#3186h – 1999 33c Celebrate the Century - 1940s: Abstract Expressionism

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U.S. #3186h
33¢ Jackson Pollock
Celebrate the Century – 1940s


Issue Date: February 18, 1999
City: Dobbins AFB, GA
Quantity: 12,533,000
Printed By: Ashton-Potter (USA) Ltd
Printing Method:
Lithographed, engraved
Perforations:
11.5
Color: Multicolored
 
The abstract expressionist movement in American painting is still considered one of the most significant in art history. Its emergence shifted the capital of the art world from Paris to New York City, for the first time earning world recognition for American artists’ modern creations.
 
Often called the New York School, artists of this movement rejected traditional methods and emphasized the expressive possibilities of color, line, and form. Members of this school included Willem de Kooning, Mark Rothko, Robert Motherwell, and David Smith.
 
Jackson Pollock (1912-1956) was arguably the group’s most famous member, and the first to achieve international fame during the post-World War II period. His working method was to place canvas on the floor of his studio and drip and splatter paint from above.
 
Pollock’s physical movements are credited with giving rise to the term action painting. He used hard brushes, sticks, trowels, and even glass syringes to create the abstract works for which he is best known. 
 
The image on the 1999 U.S. postage stamp is based on a photograph of Pollock that appeared in LIFE magazine in 1949. Jackson Pollock is the first artist since Norman Rockwell to be pictured on a stamp.
 

Birth of Adolph Gottlieb

Gottlieb’s 1949 Romanesque Façade stamp
US #4444i pictures Gottlieb’s 1949 Romanesque Façade.

American artist Adolph Gottlieb was born on March 14, 1903, in New York City, New York.  Gottlieb’s art was displayed in more than 250 exhibitions during his lifetime, and he’s considered to be one of the first American artists to embrace the Abstract Expressionist movement.

Gottlieb realized his love for art while he was in high school and attended the Art Students League of New York.  He then found work on a merchant ship that would take him to Europe to study art there.  He spent over a year exploring France, Germany, Austria, and Czechoslovakia, visiting museums in every city he went to.  By the time he returned to New York, he was one of the most widely traveled artists in the city at the time.  Gottlieb went on to continue his studies at the Art Students League, Parsons School of Design, Cooper Union, and the Educational Alliance.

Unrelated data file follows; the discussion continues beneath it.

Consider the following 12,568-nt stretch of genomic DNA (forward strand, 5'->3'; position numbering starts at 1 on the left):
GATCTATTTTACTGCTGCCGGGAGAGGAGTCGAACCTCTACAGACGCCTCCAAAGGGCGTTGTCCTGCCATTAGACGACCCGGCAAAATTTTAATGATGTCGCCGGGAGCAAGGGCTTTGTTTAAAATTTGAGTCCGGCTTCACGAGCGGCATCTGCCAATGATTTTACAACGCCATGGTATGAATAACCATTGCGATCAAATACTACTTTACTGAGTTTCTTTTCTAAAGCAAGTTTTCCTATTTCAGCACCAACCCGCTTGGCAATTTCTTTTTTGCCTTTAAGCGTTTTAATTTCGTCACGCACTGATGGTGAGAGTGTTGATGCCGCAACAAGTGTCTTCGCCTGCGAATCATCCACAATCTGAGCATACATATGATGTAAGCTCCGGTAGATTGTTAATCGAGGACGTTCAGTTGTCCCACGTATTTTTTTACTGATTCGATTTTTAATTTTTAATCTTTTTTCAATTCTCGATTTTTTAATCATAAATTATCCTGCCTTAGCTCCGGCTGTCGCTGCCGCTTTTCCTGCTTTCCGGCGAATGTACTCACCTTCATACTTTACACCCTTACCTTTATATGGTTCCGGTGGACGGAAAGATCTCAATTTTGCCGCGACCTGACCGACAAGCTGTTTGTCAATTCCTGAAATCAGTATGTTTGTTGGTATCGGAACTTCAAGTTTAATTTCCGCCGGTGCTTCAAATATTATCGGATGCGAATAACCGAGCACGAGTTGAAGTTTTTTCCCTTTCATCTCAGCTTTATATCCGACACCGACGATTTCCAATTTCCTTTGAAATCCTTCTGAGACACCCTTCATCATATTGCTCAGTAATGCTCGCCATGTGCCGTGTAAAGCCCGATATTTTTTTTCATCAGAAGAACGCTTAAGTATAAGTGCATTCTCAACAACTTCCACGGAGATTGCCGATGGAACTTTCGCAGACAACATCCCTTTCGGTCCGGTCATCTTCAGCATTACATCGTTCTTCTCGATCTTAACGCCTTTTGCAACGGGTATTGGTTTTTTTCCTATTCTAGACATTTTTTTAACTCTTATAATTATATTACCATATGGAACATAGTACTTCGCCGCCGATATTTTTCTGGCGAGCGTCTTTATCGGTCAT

Gottlieb held his first solo exhibition at New York’s Dudensing Galleries in 1930.  In 1935 he joined with a group of other artists known as “The Ten.”  The group worked together to promote and sell their work during the tough economic times of the Great Depression.

2012 Arizona stamp
US #4627 – Gottlieb’s time painting the Arizona desert inspired a drastic change in his art.

After a brief period of teaching, Gottlieb spent nine months painting in the Arizona desert, which brought about a major change in his work.  While he had previously painted in an expressionist-realist style, he began to explore surrealism and formalist abstraction.  By the time he returned to New York, many of his artist friends criticized his work for being too abstract.  Gottlieb then befriended with European Surrealists who confirmed his belief that the subconscious was the source for universal art.

1993 Abstract Expressionism stamp
US #3186h – Celebrate the Century stamp honoring Abstract Expressionism of the 1940s.

In the 1940s, Gottlieb began creating what he called “Pictographs.”  It was a new form of abstraction that was based entirely on his subconscious, rather than adhering to a determined narrative.  He also explored Surrealist bimorphism and automatism, creating organic shapes spontaneously from his subconscious.  His style of painting allowed people to interpret his paintings in their own way.

2005 Guggenheim Museum stamp
US #3910a – Gottlieb is the only artist whose work was part of a collaborative retrospective between the Guggenheim and the Whitney Museum.

In the 1950s, Gottlieb began to reject the “all-over painting” found in American abstract painting.  He began creating large Imaginary Landscapes, with very active lower panels and more passive upper panels, establishing a different style of abstraction.  Concerning his work, Gottlieb said, “I frequently hear the question, ‘What do these images mean?’  This is simply the wrong question.  Visual images do not have to conform to either verbal thinking or optical facts.  A better question would be ‘Do these images convey any emotional truth?’”

In the 1960s and 70s Gottlieb embarked his Burst series.  These works had simplified disc shapes and winding masses.  This work is often considered some of the early color field style, a forerunner of Lyrical Abstraction.  In the 1960s, Gottlieb also experimented with sculpture, producing 42 sculptures, including three large outdoor pieces.  In 1963 he was the first American artist to earn Brazil’s Gran Premio of the São Paulo Bienale.  Additionally, in 1968 the Guggenheim and Whitney Museums in New York held a retrospective exhibition of his art.  This was the only collaboration between these two museums to date.

Gottlieb Fleetwood First Day Cover
US #4444i – Fleetwood First Day Cover

Gottlieb suffered a stroke in 1970 that left him mostly paralyzed except for his right arm and hand.  He continued to paint until his death on March 4, 1974.  After his death, the Adolph and Esther Gottlieb Foundation was established according to his wishes to provide grants to artists.